The previous two appeals too were dismissed by NCLT in December 2020 and earlier in February 2020.
Listed oil company, Hindustan Oil Exploration Company (HOEC)’s attempt to jeopardize implementation of the Resolution Plan completed in Sept 2020 was struck down by the Supreme Court on January 28, 2021. HOEC’s appeal to gain control of the interest in Kharsang Oil Field in Arunachal Pradesh was dismissed by the apex court after it was previously dismissed by NCLT’s Allahabad Bench for the third time on Dec 21, 2020. The latest dismissal comes after a series of appeals made by HOEC since 2018 were repeatedly dismissed by the NCLAT and NCLT.
To push JEKPL Pvt Ltd, part of the Jubilant group, closer to liquidation, HOEC has been repeatedly approaching various rungs of the judiciary system to obtain a favourable result. This was designed to allow HOEC to gain control of its participating interest in Kharsang Field in Arunachal Pradesh which has a capacity of producing 800 barrels of oil per day, at no cost through one of its offshore subsidiaries.
NCLAT anticipated this attempt in March 2020 when it dismissed HOEC’s petition for the second time against the order of the Allahabad Bench of NCLT in Feb 2020. The order also declared Invenire Energy as the successful resolution applicant in the second round of bidding that concluded in June 2019. The second round of bidding only happened due to a protest lodged by HOEC when the verdict of the NCLT Allahabad Bench went against them and instead Invenire Energy was declared as the successful resolution applicant in Dec 2017. During the third dismissal of its appeal in December 2020, the Hon’ble NCLT, stated that the cause of the dismissal was due to the lack of any legal standing.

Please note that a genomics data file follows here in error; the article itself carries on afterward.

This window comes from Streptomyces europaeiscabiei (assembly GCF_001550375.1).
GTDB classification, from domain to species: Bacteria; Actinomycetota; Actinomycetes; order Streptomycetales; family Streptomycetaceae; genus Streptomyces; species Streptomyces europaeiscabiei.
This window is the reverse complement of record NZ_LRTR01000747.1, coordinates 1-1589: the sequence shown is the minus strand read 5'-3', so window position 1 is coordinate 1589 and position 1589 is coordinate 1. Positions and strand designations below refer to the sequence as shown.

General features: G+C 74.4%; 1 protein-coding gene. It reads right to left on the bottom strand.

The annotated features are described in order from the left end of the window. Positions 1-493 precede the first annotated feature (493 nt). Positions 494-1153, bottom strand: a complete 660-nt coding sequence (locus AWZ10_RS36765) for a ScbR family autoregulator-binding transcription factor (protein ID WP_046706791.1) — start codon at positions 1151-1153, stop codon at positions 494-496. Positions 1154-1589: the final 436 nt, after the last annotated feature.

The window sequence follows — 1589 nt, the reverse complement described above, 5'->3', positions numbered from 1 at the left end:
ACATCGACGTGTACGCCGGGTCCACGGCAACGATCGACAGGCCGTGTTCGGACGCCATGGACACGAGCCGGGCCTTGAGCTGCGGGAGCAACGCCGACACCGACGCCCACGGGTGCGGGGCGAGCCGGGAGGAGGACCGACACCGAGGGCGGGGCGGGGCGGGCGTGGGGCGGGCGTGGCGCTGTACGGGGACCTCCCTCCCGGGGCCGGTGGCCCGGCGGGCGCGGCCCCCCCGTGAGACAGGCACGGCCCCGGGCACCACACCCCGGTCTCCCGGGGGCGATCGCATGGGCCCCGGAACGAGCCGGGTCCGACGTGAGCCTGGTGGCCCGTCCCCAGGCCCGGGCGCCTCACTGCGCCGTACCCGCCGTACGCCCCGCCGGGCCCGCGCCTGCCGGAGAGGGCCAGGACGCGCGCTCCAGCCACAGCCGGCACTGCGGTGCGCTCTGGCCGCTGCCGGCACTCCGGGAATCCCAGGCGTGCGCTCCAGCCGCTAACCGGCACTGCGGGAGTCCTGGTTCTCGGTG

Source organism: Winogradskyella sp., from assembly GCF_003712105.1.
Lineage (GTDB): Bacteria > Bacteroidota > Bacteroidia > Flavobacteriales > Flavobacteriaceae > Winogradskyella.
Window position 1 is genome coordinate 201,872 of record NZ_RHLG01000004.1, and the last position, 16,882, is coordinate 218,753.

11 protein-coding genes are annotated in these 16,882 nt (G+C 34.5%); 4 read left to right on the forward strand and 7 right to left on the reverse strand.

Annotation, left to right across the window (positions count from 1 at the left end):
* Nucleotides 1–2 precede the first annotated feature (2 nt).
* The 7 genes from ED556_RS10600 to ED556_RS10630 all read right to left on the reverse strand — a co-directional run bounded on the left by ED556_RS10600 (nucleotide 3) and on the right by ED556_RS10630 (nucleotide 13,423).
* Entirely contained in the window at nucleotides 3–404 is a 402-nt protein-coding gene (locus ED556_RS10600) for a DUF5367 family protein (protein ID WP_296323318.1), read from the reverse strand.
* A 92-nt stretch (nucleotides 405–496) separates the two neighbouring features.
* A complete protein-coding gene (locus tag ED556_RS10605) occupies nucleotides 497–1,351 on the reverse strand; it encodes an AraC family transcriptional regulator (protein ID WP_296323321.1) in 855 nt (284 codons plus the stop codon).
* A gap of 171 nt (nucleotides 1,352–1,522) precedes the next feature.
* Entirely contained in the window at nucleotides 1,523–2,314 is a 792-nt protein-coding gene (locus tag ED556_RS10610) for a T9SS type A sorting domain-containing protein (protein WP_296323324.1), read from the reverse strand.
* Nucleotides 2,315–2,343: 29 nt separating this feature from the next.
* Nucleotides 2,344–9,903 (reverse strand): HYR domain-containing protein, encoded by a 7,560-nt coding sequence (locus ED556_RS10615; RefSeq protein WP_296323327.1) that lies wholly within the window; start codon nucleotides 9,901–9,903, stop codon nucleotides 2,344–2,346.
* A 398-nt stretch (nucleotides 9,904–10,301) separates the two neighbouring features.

HOEC’s multiple attempts at taking advantage of the legal system to try to gain a controlling interest in Kharsang Field date back to as far as 2017. During that time, JEKPL holding an interest in the prolific Kharsang Oil Field, located in North East, was referred to the Corporate Insolvency Resolution Process (CIRP) under the Insolvency and Bankruptcy Code (IBC). Its Committee of Creditors (CoC) included State Bank of India, EXIM Bank, and Central Bank of India and it had no operational creditors. Two companies, one a listed oil company, Hindustan Oil Exploration Company (HOEC) and a private equity SPV, Invenire Energy, emerged as interested parties. In December 2017, after going through the due process post submission of final bids, Invenire Energy emerged as the successful resolution applicant, with endorsement by the CoC. Hon’ble NCLAT, Allahabad Bench, passed the award on Dec 2017 declaring Invenire Energy as the successful resolution applicant. Post endorsement by the CoC, the financial creditors comprising of State Bank of India, EXIM, and Central Bank of India have received the entire consideration of INR 123 crores, and 100% shareholding of JEKPL has been transferred to Invenire Energy as of Sept 30, 2020, and its nominees have also been appointed as Directors on the Board of JEKPL. The present dismissal by the Supreme Court puts a finality to the legal saga which has been going on since 2017 on the ownership of JEKPL.